From time to time I chose to write about music that has nothing to do with Creed Taylor, this is one of those times.

In recognition of Womens History Month 2022, and in remembrance of her passing in February 2022, this post is about actress and singer Sally Kellerman.

It includes a video of a little-known singing performance she made on Saturday Night Live and an even more obscure recording she did with Ray Brown and Quincy Jones. The story behind that track is great, and I’m indebted to Morgan Ames, a longtime friend of Sally Kellerman, for keeping me straight on the story.

Picture of Sally Kellerman stading in front of a wall painted bright red. Kellerman is wearing a pink sweater.
Saturday Night Live, 1981

Sally Kellerman[1]Sally Kellerman – Wikipedia is almost exclusively remembered for her performance as “Hot Lips” in the film M*A*S*H in 1969. One way or another, she was defined by the role. She was much more than that though. She’d have been disappointed but unsurprised if I’d titled this post “Hot Lips Sings”. She wrote in her excellent timepiece autobiography,

M*A*S*H WAS THE GREATEST EXPERIENCE OF MY ENTIRE CAREER, and I’ve had a lot of great ones. Still, I’d be lying if I said it doesn’t push a button or two every time someone calls me Hot Lips. I’ve been working for more than fifty years and made at least fifty movies, but for better or worse, I’m most notably remembered as Hot Lips Houlihan. Recently, as I walked through New York City, a truck driver leaned out the window and yelled, “Hey, Hot Lips!” That put a big, crooked smile on my face. Anything that keeps me connected to Bob Altman makes me happy.

Read my lips : stories of a Hollywood life – Sally Kellerman, 2013 – ISBN 9781602861671 – Weinstein Books.

Sadly, Ms. Kellerman passed away in February, the New York Times has an excellent obituary[2]Sally Kellerman, Oscar-Nominated ‘MASH’ Actress, Is Dead at 84 – The New York Times (nytimes.com), it opens by describing her as “the willowy, sultry-voiced actress and singer” but then barely mentions her singing.

Coming and Going In The Adventurers

Sally Kellerman, then a “Jazz groupie”, was offered a contract by Verve[3]Verve Records – Wikipedia in it’s start-up 1955-57 period, when Kellerman was only 18. However, the contract was terminated early, according to Kellerman due to her debilitating stage fright[4]Sally Kellerman, Oscar-Nominated ‘MASH’ Actress, Is Dead at 84 – The New York Times (nytimes.com).

The first recorded track of Ms. Kellerman’s I was able to find was a dialogue track with Jack Lemon. She played his wife in the 1969 film “The April Fools”. The track is included on the soundtrack album[5]The April Fools: Selections From The Soundtrack | Discogs.

In early 1970, just after the film M*A*S*H had opened in New York City on January 25th, Sally Kellerman was recruited to record one of her first music tracks. The track was on an expanded soundtrack album, “Music From “The Adventurers”” recorded and arranged by Quincy Jones and Ray Brown with author Harold Robbins[6]The Adventurers – Q, Jobim, Deodato – Creed Taylor Produced (ctproduced.com). It was part of an attempt to rescue a film that had received bad early reviews.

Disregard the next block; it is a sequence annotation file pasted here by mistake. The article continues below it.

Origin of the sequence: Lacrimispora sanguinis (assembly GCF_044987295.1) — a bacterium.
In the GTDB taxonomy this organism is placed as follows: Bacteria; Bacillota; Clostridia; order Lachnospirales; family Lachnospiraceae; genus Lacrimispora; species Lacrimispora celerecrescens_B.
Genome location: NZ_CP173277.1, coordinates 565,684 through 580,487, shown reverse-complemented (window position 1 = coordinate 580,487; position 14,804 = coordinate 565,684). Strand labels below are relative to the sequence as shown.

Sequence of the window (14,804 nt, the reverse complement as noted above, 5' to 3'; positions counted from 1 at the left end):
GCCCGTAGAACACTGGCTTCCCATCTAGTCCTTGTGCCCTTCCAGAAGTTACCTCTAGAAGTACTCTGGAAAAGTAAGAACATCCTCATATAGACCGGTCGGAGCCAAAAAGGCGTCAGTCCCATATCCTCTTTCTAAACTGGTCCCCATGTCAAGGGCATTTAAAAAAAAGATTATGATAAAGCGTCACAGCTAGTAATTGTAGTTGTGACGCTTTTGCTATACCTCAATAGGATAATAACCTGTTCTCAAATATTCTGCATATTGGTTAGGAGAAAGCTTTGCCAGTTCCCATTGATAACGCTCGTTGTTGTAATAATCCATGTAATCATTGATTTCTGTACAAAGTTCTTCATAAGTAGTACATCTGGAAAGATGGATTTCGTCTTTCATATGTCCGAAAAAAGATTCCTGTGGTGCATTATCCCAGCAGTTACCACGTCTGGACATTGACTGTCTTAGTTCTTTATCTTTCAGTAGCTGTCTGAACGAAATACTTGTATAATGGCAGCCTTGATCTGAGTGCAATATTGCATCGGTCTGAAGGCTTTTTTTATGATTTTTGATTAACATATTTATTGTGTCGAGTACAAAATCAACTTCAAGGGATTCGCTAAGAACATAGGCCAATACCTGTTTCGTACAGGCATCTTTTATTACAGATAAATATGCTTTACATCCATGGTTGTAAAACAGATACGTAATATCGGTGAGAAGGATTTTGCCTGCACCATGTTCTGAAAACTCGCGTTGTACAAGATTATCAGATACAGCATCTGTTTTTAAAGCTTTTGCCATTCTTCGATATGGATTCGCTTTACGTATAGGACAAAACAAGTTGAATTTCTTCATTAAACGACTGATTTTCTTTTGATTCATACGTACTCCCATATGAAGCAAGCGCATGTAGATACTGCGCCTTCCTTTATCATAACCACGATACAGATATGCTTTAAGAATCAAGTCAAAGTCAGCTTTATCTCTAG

Some 5-years before Donna Summer would sit alone in a studio in Munich, to record “Love To Love You Baby”, with electronic music legends Giorgio Moroder and Pete Bellotte, Sally Kellerman was in the studio with Ray Brown, Quincy Jones and author Harold Robbins. Kellerman was asked, and then coached by Robbins to “moan”[7]Read my lips : stories of a Hollywood life – Sally Kellerman, 2013 – ISBN 9781602861671 – Weinstein Books..

In a private email conversation, used here with permission, Morgan Ames described the recording thus:

There was an instrumental track they excavated from somewhere. No song. Ray got this idea of having a woman make sexy sounds over the track. Of course I thought of Sal. She was hot at that time anyway. So she goes into the studio with Ray, who sits across from her on a tall stool. Already an unusual situation. They roll the track and Ray…directs… Sal as if she is in bed with someone. You know, when you direct an actress, she will perform. It was more like conducting without a baton. His hands go up, she groans louder. Seems to me there were a few squeaks in there as she was figuring out what he wanted. Then orgasm, very broad and long. That was the funniest part. I was howling in the booth. Ray really liked the orgasm part so he conducted that over and over. Basically it was one long orgasm. We laughed over this for a long time. She was a little self conscious after the take, but they assured her that it would never be released in the US.

Private email exchange between Morgan Ames and ctproduced.com – used with permission

Page-109 in Kellerman’s autobiography is simply crazy, given Kellerman’s comment, I’m not sure if it’s the definition of #mansplaining[8]Mansplaining is, at its core, a very specific thing. It’s what occurs when a man talks condescendingly to someone (especially a woman) about something he has incomplete knowledge of, with … Continue reading[9]Mansplaining | Merriam-Webster but Harold Robbins is certainly in with a shot.

Picture of page-109 from Kellerman's autobiography Read My Lips. Key text from this page is "Harold was working with Quincy on
the movie’s soundtrack and asked to direct my track personally.
What Harold wanted me to do was moan.
Harold’s directions from the booth were hilarious, in that he
was so serious.
“Okay, Sally, let’s try a vaginal orgasm . . . No, no, no! . . . That’s
more clitoral. We have a clitoral orgasm already. All right, let’s go
again . . .”
Although I didn’t really know there were two kinds of orgasms,